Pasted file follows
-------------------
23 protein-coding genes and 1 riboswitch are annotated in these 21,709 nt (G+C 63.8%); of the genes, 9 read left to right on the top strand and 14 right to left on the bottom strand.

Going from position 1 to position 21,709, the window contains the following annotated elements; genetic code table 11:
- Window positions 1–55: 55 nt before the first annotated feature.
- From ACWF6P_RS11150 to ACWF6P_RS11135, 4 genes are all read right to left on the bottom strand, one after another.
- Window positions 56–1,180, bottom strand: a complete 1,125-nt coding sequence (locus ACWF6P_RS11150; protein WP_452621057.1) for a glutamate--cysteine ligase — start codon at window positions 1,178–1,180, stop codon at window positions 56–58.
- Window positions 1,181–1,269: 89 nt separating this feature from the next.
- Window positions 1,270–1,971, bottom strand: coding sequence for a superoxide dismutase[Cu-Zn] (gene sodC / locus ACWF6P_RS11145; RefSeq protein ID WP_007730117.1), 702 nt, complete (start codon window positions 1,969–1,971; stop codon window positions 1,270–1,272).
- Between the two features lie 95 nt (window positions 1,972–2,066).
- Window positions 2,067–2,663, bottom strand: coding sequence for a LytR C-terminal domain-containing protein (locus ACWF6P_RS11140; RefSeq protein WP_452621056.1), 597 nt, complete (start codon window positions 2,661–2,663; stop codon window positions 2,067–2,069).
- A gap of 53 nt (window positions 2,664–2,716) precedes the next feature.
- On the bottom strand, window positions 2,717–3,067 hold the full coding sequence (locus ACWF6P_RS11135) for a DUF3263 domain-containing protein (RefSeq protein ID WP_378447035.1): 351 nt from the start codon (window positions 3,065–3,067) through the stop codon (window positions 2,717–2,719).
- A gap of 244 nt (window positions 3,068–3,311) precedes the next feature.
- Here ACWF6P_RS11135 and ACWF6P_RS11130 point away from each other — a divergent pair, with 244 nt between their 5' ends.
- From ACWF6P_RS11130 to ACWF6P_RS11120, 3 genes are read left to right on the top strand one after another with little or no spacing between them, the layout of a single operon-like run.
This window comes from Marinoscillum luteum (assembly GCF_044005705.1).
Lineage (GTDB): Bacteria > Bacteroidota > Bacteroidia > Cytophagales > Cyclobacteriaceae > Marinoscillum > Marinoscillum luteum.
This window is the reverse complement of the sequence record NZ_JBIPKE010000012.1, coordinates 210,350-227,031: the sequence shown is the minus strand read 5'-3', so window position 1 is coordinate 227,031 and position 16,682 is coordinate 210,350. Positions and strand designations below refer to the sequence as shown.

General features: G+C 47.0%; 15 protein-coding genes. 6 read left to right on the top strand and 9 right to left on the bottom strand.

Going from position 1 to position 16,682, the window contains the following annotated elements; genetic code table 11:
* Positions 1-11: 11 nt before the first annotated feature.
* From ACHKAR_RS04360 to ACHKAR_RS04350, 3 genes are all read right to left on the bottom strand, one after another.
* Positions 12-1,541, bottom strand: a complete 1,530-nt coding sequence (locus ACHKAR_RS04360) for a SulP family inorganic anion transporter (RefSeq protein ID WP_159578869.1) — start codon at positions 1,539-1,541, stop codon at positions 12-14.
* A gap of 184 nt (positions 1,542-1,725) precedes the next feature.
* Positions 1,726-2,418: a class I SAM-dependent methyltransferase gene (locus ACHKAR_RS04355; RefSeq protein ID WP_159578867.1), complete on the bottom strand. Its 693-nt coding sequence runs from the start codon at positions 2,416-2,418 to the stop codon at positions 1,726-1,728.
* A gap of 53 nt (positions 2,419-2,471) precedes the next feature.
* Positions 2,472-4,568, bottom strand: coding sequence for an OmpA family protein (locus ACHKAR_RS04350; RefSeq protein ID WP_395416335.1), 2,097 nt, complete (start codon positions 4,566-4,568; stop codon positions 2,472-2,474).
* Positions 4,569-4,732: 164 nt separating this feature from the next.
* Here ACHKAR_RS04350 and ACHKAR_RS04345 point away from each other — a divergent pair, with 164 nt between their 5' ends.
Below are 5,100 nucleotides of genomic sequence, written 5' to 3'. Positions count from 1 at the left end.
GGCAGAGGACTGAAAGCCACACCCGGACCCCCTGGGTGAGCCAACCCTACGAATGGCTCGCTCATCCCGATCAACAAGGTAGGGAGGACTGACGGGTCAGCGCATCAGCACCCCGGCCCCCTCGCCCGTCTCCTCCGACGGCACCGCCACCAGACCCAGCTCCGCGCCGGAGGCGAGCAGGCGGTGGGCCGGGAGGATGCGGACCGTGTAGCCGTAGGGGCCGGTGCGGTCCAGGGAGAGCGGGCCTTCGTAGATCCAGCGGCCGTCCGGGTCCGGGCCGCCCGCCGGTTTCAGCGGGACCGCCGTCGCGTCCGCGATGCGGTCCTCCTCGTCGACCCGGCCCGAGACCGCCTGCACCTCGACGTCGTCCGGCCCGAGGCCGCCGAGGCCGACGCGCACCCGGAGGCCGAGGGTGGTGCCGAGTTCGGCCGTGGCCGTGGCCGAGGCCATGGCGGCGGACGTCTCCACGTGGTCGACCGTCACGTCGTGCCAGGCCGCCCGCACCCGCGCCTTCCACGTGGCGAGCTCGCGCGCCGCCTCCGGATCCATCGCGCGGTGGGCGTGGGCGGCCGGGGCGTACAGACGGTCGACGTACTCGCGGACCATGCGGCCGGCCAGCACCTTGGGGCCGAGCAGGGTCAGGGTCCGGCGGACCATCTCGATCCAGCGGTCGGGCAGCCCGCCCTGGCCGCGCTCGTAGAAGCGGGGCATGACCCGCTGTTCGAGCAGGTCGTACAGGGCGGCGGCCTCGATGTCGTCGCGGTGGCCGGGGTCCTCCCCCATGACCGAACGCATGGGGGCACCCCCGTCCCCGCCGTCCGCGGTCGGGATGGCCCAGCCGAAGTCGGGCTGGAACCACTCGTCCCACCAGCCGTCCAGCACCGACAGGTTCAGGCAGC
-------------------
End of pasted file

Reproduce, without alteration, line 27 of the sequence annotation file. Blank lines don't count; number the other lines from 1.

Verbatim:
* Positions 4,569-4,732: 164 nt separating this feature from the next.